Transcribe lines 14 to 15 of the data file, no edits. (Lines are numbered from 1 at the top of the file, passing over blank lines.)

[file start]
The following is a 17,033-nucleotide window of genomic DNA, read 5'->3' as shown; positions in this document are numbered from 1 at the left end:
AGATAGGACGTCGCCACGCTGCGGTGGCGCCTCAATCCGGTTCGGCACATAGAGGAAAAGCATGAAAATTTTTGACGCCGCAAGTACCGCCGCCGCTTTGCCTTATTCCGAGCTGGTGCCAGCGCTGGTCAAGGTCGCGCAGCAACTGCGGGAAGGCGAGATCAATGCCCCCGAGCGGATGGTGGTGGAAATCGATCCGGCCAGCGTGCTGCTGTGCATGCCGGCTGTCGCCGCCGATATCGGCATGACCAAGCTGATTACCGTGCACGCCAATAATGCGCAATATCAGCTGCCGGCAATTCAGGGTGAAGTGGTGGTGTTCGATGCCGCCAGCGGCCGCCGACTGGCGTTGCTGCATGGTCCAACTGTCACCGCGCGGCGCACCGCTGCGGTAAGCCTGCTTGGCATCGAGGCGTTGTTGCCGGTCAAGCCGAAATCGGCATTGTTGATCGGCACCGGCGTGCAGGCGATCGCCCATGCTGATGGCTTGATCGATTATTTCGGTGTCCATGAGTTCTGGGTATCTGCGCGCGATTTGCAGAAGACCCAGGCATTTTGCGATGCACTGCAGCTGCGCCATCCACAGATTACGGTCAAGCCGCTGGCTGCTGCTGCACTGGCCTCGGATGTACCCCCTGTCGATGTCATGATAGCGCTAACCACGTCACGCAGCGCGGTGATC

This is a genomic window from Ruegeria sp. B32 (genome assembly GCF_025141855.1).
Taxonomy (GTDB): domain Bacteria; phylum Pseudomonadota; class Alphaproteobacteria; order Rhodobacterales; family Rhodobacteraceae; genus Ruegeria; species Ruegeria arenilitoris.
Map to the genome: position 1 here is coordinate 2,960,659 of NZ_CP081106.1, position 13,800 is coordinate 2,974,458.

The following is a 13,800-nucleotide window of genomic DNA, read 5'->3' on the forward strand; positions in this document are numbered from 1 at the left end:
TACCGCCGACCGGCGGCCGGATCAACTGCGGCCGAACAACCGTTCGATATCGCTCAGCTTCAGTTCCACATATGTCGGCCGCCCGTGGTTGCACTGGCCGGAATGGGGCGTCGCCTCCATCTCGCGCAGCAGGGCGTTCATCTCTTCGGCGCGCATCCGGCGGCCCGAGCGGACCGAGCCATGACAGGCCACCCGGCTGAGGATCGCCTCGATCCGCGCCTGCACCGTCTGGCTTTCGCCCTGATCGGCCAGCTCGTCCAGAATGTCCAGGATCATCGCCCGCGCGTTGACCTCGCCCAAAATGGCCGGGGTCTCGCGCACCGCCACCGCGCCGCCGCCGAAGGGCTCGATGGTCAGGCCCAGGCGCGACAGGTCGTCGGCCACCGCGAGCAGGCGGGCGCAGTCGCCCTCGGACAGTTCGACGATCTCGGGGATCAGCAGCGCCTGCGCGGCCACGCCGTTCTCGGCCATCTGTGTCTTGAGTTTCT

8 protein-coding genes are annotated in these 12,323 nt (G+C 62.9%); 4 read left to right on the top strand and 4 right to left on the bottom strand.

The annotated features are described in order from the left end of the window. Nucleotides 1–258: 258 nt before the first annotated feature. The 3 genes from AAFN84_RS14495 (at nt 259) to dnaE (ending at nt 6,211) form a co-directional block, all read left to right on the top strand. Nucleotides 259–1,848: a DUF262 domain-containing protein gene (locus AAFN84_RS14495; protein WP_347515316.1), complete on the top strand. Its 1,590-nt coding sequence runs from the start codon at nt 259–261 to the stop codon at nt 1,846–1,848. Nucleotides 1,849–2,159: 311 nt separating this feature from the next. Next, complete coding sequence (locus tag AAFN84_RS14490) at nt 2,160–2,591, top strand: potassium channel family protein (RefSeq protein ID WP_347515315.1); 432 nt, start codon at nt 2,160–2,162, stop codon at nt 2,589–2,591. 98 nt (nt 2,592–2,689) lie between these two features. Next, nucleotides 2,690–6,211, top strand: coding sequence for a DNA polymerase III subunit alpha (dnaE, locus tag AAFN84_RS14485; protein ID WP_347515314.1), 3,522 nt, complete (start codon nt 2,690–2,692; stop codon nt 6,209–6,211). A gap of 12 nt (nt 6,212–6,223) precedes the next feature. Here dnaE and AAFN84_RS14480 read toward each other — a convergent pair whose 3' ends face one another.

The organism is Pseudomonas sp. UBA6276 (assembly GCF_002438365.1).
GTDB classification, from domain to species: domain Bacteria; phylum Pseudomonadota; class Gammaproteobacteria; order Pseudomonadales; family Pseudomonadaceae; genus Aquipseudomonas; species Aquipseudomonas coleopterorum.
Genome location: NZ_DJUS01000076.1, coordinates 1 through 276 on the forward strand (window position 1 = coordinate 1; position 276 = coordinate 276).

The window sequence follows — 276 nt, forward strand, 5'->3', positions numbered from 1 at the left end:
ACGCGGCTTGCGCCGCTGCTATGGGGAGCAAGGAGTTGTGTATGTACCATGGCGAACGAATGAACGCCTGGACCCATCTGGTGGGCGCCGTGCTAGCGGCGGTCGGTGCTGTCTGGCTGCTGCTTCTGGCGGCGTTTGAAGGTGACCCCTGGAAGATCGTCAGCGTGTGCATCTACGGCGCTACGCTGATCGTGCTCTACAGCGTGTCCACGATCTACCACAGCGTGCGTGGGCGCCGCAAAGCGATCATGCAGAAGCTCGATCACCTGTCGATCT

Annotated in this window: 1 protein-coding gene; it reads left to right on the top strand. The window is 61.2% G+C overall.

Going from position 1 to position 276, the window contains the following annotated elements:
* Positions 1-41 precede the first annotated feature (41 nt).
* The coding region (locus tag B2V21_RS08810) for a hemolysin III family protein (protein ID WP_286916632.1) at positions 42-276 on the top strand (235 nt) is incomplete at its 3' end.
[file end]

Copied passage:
ACGCGGCTTGCGCCGCTGCTATGGGGAGCAAGGAGTTGTGTATGTACCATGGCGAACGAATGAACGCCTGGACCCATCTGGTGGGCGCCGTGCTAGCGGCGGTCGGTGCTGTCTGGCTGCTGCTTCTGGCGGCGTTTGAAGGTGACCCCTGGAAGATCGTCAGCGTGTGCATCTACGGCGCTACGCTGATCGTGCTCTACAGCGTGTCCACGATCTACCACAGCGTGCGTGGGCGCCGCAAAGCGATCATGCAGAAGCTCGATCACCTGTCGATCT

Annotated in this window: 1 protein-coding gene; it reads left to right on the top strand. The window is 61.2% G+C overall.